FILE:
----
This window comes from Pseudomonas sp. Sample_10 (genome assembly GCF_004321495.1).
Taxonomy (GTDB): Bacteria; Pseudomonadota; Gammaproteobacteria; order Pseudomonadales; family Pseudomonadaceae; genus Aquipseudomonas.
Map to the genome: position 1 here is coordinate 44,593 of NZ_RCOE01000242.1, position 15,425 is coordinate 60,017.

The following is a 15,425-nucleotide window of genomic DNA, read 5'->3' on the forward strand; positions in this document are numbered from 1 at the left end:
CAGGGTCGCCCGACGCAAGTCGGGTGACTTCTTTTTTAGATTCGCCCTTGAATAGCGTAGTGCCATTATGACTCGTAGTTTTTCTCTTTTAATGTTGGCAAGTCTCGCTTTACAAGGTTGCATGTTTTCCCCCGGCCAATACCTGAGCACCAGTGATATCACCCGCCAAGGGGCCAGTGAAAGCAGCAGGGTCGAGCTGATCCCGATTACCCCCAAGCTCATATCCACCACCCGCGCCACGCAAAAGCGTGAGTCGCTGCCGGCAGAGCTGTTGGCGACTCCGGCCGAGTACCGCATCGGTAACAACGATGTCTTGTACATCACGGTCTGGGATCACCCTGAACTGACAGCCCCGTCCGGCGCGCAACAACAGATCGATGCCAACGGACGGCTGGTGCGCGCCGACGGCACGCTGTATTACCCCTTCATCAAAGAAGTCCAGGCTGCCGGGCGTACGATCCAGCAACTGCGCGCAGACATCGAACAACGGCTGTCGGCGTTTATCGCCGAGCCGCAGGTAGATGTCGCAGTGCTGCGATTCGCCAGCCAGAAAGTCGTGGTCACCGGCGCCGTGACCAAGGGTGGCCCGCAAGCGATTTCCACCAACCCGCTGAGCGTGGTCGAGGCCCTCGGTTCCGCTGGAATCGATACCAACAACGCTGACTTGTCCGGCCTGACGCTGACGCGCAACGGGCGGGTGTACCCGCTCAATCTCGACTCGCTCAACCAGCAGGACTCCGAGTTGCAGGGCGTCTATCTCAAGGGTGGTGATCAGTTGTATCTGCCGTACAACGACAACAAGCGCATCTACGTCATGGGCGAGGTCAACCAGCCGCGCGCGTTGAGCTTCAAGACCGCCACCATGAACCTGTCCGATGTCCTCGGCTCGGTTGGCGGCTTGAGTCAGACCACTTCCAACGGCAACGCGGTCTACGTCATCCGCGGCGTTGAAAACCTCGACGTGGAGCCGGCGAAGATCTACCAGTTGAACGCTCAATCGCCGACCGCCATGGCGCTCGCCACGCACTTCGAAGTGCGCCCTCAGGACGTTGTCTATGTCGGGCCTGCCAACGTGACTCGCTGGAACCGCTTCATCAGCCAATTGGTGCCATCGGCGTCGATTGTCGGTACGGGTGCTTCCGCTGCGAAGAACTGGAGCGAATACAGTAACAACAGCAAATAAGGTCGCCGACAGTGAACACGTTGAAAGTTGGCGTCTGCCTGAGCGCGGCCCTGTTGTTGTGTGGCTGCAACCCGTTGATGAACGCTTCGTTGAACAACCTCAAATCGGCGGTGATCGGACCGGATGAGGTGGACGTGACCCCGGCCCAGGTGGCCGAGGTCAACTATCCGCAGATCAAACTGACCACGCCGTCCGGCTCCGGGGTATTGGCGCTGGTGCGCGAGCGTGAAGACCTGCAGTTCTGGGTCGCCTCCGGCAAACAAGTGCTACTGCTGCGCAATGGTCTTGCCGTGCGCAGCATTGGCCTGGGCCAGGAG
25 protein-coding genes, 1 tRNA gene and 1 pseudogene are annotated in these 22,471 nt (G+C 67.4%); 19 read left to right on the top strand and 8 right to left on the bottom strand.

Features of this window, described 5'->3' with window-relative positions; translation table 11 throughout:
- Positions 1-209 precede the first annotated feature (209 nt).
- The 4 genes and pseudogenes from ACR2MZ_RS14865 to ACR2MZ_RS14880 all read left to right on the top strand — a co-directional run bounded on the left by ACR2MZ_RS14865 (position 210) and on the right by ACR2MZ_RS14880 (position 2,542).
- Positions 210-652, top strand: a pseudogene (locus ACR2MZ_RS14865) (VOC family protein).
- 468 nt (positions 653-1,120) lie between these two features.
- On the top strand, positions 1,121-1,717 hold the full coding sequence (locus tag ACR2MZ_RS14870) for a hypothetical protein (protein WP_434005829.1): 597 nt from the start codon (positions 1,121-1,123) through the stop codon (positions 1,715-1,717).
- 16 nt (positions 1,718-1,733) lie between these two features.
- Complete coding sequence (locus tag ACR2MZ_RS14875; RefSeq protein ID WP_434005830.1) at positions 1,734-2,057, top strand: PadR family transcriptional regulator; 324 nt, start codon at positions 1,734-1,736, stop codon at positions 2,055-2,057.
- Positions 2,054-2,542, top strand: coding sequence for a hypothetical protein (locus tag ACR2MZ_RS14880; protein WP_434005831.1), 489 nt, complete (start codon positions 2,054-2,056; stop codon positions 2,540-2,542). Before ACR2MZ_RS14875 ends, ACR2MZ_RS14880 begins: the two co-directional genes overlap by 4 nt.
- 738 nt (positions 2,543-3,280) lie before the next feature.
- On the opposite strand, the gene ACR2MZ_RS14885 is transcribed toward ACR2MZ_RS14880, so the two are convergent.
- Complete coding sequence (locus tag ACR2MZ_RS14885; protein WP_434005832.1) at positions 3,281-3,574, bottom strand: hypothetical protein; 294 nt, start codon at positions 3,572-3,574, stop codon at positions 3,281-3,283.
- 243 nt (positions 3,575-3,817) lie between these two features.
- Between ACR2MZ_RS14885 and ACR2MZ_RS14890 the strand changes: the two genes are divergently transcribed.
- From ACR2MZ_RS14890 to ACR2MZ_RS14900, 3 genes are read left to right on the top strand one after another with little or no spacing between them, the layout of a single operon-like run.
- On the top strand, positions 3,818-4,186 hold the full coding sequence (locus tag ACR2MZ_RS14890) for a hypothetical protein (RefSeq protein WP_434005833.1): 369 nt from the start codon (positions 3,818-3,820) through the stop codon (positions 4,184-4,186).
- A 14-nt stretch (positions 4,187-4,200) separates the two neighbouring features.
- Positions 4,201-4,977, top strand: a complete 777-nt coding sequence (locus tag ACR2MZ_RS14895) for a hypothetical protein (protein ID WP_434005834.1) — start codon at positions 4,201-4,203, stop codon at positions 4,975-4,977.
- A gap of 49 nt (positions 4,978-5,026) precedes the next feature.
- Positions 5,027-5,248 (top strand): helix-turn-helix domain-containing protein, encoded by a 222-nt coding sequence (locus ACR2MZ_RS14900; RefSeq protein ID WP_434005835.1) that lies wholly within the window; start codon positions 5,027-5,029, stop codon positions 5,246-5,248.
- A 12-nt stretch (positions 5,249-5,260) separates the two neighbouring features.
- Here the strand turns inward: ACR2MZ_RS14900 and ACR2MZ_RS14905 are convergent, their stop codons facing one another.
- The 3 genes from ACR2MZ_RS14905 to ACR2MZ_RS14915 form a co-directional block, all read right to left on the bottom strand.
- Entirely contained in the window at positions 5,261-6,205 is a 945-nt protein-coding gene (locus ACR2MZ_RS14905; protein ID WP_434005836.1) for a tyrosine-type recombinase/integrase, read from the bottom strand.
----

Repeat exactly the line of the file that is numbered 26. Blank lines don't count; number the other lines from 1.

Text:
- Positions 5,027-5,248 (top strand): helix-turn-helix domain-containing protein, encoded by a 222-nt coding sequence (locus ACR2MZ_RS14900; RefSeq protein ID WP_434005835.1) that lies wholly within the window; start codon positions 5,027-5,029, stop codon positions 5,246-5,248.